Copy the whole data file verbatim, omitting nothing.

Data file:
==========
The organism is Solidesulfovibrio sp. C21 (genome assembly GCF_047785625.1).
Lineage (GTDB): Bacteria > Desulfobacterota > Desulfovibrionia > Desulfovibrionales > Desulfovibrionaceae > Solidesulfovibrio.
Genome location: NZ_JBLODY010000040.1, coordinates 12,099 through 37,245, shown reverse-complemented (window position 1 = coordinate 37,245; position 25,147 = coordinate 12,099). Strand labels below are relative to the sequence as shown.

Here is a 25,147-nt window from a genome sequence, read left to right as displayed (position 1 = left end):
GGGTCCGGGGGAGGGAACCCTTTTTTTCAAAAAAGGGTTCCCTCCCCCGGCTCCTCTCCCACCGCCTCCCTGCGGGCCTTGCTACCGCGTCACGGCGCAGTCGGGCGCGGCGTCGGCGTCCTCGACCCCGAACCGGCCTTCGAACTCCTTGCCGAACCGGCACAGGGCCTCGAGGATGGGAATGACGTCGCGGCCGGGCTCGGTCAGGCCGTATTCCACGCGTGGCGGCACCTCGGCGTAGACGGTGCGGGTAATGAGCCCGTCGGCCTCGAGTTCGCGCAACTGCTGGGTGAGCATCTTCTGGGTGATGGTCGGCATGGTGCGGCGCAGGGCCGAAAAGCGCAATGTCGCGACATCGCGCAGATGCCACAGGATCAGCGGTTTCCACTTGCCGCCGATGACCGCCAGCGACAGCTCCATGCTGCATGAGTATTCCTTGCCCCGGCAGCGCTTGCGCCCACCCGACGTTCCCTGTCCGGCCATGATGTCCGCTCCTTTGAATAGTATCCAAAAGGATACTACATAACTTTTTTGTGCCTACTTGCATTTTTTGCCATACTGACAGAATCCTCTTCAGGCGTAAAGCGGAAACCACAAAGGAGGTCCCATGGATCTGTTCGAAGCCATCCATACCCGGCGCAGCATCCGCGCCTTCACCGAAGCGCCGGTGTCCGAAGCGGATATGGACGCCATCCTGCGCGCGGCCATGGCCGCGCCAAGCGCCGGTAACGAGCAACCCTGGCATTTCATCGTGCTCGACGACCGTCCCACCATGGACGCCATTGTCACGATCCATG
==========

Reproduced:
The organism is Solidesulfovibrio sp. C21 (genome assembly GCF_047785625.1).
Lineage (GTDB): Bacteria > Desulfobacterota > Desulfovibrionia > Desulfovibrionales > Desulfovibrionaceae > Solidesulfovibrio.
Genome location: NZ_JBLODY010000040.1, coordinates 12,099 through 37,245, shown reverse-complemented (window position 1 = coordinate 37,245; position 25,147 = coordinate 12,099). Strand labels below are relative to the sequence as shown.

Here is a 25,147-nt window from a genome sequence, read left to right as displayed (position 1 = left end):
GGGTCCGGGGGAGGGAACCCTTTTTTTCAAAAAAGGGTTCCCTCCCCCGGCTCCTCTCCCACCGCCTCCCTGCGGGCCTTGCTACCGCGTCACGGCGCAGTCGGGCGCGGCGTCGGCGTCCTCGACCCCGAACCGGCCTTCGAACTCCTTGCCGAACCGGCACAGGGCCTCGAGGATGGGAATGACGTCGCGGCCGGGCTCGGTCAGGCCGTATTCCACGCGTGGCGGCACCTCGGCGTAGACGGTGCGGGTAATGAGCCCGTCGGCCTCGAGTTCGCGCAACTGCTGGGTGAGCATCTTCTGGGTGATGGTCGGCATGGTGCGGCGCAGGGCCGAAAAGCGCAATGTCGCGACATCGCGCAGATGCCACAGGATCAGCGGTTTCCACTTGCCGCCGATGACCGCCAGCGACAGCTCCATGCTGCATGAGTATTCCTTGCCCCGGCAGCGCTTGCGCCCACCCGACGTTCCCTGTCCGGCCATGATGTCCGCTCCTTTGAATAGTATCCAAAAGGATACTACATAACTTTTTTGTGCCTACTTGCATTTTTTGCCATACTGACAGAATCCTCTTCAGGCGTAAAGCGGAAACCACAAAGGAGGTCCCATGGATCTGTTCGAAGCCATCCATACCCGGCGCAGCATCCGCGCCTTCACCGAAGCGCCGGTGTCCGAAGCGGATATGGACGCCATCCTGCGCGCGGCCATGGCCGCGCCAAGCGCCGGTAACGAGCAACCCTGGCATTTCATCGTGCTCGACGACCGTCCCACCATGGACGCCATTGTCACGATCCATG